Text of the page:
put into the sail development programme. Australia II's spinnakers
contributed just as much as the keel did. Get over it guys the Americans
were ultimately beaten by a faster well sailed boat. Leave Ben Lexcen alone!
* From Ralph Taylor: I don't recall the article cited, but there was
another which said the chief benefit of the keel design on Australia II
came from the 12-meter class rule. The reduced draft allowed increases in
other parameters and it was those increases that made the boat faster. This
is also what those who say the boat wouldn't measure in if heeled are
referring to; the added draft would make the boat exceed the 12-meter formula.
In instances where a fin keel has been replaced by a winged keel of equal
righting moment, the keel's effect on performance has been generally
negative. Probably due to this: As the boat pitches, the wings increase
drag because they're not parallel to the direction of flow. Instaneously,
the wings are trying to sail the boat up or down -- higher in the water or
lower. Because the attitude alternates, neither angle of attack helps
* From Magnus Wheatley: Having taken a look at the photo of Mirabella V in
Butt 1563 my heart goes out to the twenty or so companies that went bust
building this leviathan. Is it just me or is that singularly one of the
ugliest boats ever built with all the refinement of a sledgehammer? It
hardly looks worth going bust for! And don't those sails look just awful?
Sure it's a great feat of engineering but where's the aesthetics in all of
this? The boat looks like a Reebok trainer with a mast stuck on it and at
$250,000 a week, I think I'd rather hire a pro crew and go to the Farr 40
world's or hire a Swan 86 and tootle around the Med for a fraction of the
cost but then again I guess I'm not a billionaire and never will be.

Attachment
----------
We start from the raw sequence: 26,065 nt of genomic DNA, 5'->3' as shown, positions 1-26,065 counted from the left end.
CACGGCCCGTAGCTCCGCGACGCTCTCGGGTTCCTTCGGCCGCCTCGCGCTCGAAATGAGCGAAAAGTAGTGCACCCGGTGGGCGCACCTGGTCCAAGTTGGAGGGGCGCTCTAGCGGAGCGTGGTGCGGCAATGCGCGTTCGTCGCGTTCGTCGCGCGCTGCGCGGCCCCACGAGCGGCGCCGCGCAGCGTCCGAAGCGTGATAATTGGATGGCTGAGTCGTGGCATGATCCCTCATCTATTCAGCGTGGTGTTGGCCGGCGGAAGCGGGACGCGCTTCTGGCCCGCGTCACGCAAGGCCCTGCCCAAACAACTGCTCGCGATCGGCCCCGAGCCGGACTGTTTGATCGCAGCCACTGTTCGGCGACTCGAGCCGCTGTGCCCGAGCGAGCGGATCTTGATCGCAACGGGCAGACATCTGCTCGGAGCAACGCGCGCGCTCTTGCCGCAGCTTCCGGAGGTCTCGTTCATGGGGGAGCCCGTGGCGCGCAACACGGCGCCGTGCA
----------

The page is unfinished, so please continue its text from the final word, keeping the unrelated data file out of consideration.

Curmudgeon's Comment: We have Mirabella V photos posted on the Scuttlebutt
* From Bruce Thompson: I agree with Dave Kirkpatrick ('Butt 1562) on 2 points:
1) Our 1994 vintage 420s have a large, hidden hole in the base of the
masthead fitting allowing water to flood the mast.
2) Even with a solid fitting, the mast will leak. This is proven when
lifting the head of a flooded mast above horizontal. The water rushes to
the step and sprays out. Given point 2 above, the conclusion is that the
mast will completely flood given enough time (say waiting for a
thunderstorm to pass). This is where the foam shines. By filling the void,
it prevents most flooding.
The cost is a very small increase in heeling moment, less than a pint of
water! The foam weights ounces, a pint is a pound the world around. I would
support owners using both a sealed mast and foam. This "belt & suspenders"
approach maximizes safety. It's a decision left to the owners to make. The
question is whether a class dominated by kids could benefit from some adult
supervision. Is it best to sacrifice the last measure of boatspeed for
increased safety? We'll find out.
* From Marc E Skipwith (re eBay America's Cup sponsorship auction): If
there is a NR (no reserve) than the third/ highest/ latest eBay bid of
$18,600,100 would have a meaning. Till the reserve is met, ($35 Million)
any amount short of that is nothing, void, zero. Go ahead and bid $25
Million, or even $30 Million.
THE CURMUDGEON'S OBSERVATIONS
A backward poet writes inverse.